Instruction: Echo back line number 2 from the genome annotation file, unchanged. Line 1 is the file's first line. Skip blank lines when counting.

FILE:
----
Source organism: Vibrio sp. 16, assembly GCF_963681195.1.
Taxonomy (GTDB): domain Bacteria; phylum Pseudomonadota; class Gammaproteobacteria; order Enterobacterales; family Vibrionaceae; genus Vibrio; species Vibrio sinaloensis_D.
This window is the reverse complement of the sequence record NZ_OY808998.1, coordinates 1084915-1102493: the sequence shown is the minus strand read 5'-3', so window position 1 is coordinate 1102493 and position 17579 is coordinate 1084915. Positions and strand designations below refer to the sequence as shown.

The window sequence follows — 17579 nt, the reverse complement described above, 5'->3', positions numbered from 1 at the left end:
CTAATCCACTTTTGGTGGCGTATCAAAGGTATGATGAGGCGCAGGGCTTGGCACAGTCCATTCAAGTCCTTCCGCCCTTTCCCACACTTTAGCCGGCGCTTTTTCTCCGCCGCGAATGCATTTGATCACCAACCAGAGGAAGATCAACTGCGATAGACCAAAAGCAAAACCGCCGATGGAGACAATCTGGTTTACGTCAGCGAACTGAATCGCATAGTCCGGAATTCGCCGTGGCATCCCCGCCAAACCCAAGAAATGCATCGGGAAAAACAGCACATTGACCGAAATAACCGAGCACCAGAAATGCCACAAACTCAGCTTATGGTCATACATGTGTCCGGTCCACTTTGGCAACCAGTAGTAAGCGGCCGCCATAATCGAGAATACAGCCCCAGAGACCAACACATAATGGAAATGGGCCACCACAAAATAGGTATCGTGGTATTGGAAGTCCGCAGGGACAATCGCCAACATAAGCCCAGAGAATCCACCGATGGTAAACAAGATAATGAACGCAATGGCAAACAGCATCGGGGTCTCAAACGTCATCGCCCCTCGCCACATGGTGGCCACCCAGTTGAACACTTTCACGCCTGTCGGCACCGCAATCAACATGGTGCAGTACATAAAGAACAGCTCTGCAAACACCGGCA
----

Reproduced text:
Taxonomy (GTDB): domain Bacteria; phylum Pseudomonadota; class Gammaproteobacteria; order Enterobacterales; family Vibrionaceae; genus Vibrio; species Vibrio sinaloensis_D.